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Qatar’s sovereign funds: A guide for the perplexed

Qatar

The best way to think about Qatar's investment activity is as three separate government-backed institutions with separate remits: the QIA, Qatar Petroleum, and the Qatar Foundation.

October 2, 2012 4:14 by



In turn, Industries Qatar has several subsidiaries including Qatar Steel, which also has a joint venture with QatarMining.

It’s not clear precisely where Qatar Mining fits into the matrix. The firm has been pretty active, signing memorandums of understanding or mineral exploration agreements in the Democratic Republic of Congo,Slovenia, Sudan and Bulgaria, mostly during foreign visits by the emir, Sheikh Hamad bin Khalifa al-Thani, the Prime Minister or heir to the throne Sheikh Tamim bin Hamad bin Khalifa al-Thani. The firm also has a stake in an Indonesia-based Canadian exploration company with gold and copper prospects.

The key movers at Qatar Petroleum include the firm’s finance director Abdulrahman al-Shaibi who is involved in the firms various expansion efforts, as well as many of Qatar’s wider financing decisions.

Then there’s Qatar Petroleum’s newish chairman, Mohammed al-Sada, who is also the energy minister. His predecessor, Abdullah al-Attiyah, is credited with the transformation of Qatar into a modern state and is now a trusted adviser as chairman of the emir’s court.

That leaves Qatar Foundation, a not-for-profit entity controlled by Sheikha Mozah, the second wife of the country’s emir. Its mandate is to develop Qatar’s human capital and a knowledge-based economy. Still, it owns commercial-looking investments, housing the government’s stake in Vodafone Qatar. International technology and research firms, and education institutes, go to Qatar Foundation when they want to set up in the country.

Increasingly, there are other piecemeal bits too. One-off vehicles are set up to make private purchases for royals, such as fashion label Valentino. Sheikha Mozah has led the emirate’s recent luxury purchases through her Qatar Luxury Group. Meanwhile, Qatar Sports Investment, which recently completed a buyout of French football club Paris Saint-Germain, is thought to be owned by the finance ministry and the Qatar Olympic Committee.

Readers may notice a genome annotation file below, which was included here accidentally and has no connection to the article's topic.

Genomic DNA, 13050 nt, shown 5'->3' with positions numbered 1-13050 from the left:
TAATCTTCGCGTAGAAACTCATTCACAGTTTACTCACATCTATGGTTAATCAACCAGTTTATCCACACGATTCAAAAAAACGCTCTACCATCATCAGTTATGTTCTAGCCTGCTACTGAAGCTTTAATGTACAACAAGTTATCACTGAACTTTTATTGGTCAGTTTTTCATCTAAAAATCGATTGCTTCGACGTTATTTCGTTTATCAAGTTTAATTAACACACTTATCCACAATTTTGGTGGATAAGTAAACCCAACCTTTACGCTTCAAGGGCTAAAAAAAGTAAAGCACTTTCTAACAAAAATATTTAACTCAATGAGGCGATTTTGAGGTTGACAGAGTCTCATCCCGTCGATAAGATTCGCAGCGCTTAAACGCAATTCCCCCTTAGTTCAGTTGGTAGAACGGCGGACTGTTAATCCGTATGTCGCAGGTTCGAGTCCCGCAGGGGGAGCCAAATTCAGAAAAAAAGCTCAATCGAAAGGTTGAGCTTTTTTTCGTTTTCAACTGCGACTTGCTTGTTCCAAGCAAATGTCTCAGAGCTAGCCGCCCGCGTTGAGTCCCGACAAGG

Still, a detailed knowledge of the distinctions between these entities is only so useful. The local population ofQatar is only around 250,000 and overlap between Qatari board members of various entities is high.

Take Finance Minister Yousef Hussain Kamal. He sits on the boards of the QIA and the Qatar Foundation. Energy Minister al-Sada also sits on the board of Qatar Foundation and is the chairman of Qatar Petroleum. There is more separation between the QIA and the seasoned energy experts at Qatar Petroleum. Yet the country’s finance minister and Qatar Petroleum’s finance director meet on the board of Qatar Financial Centre, which is leading the Gulf state’s ambitions to become a leading global business hub.

Individual entities may create their own strategies, but bankers say the green light for big spending and real decision-making is tightly held within a small group of individuals at the top. This includes the emir and the prime minister, regardless of whether or not they sit on the board.

This structure provides some protection against Qatar’s proliferation of entities, which have broad mandates, from competing for financing or acquisitions. But the confusion over Qatar’s interest in Batista illustrates that as long as power remains so concentrated within the emirate, Qatar will struggle to convince the world that its various sovereign entities should be seen as meaningfully distinct.



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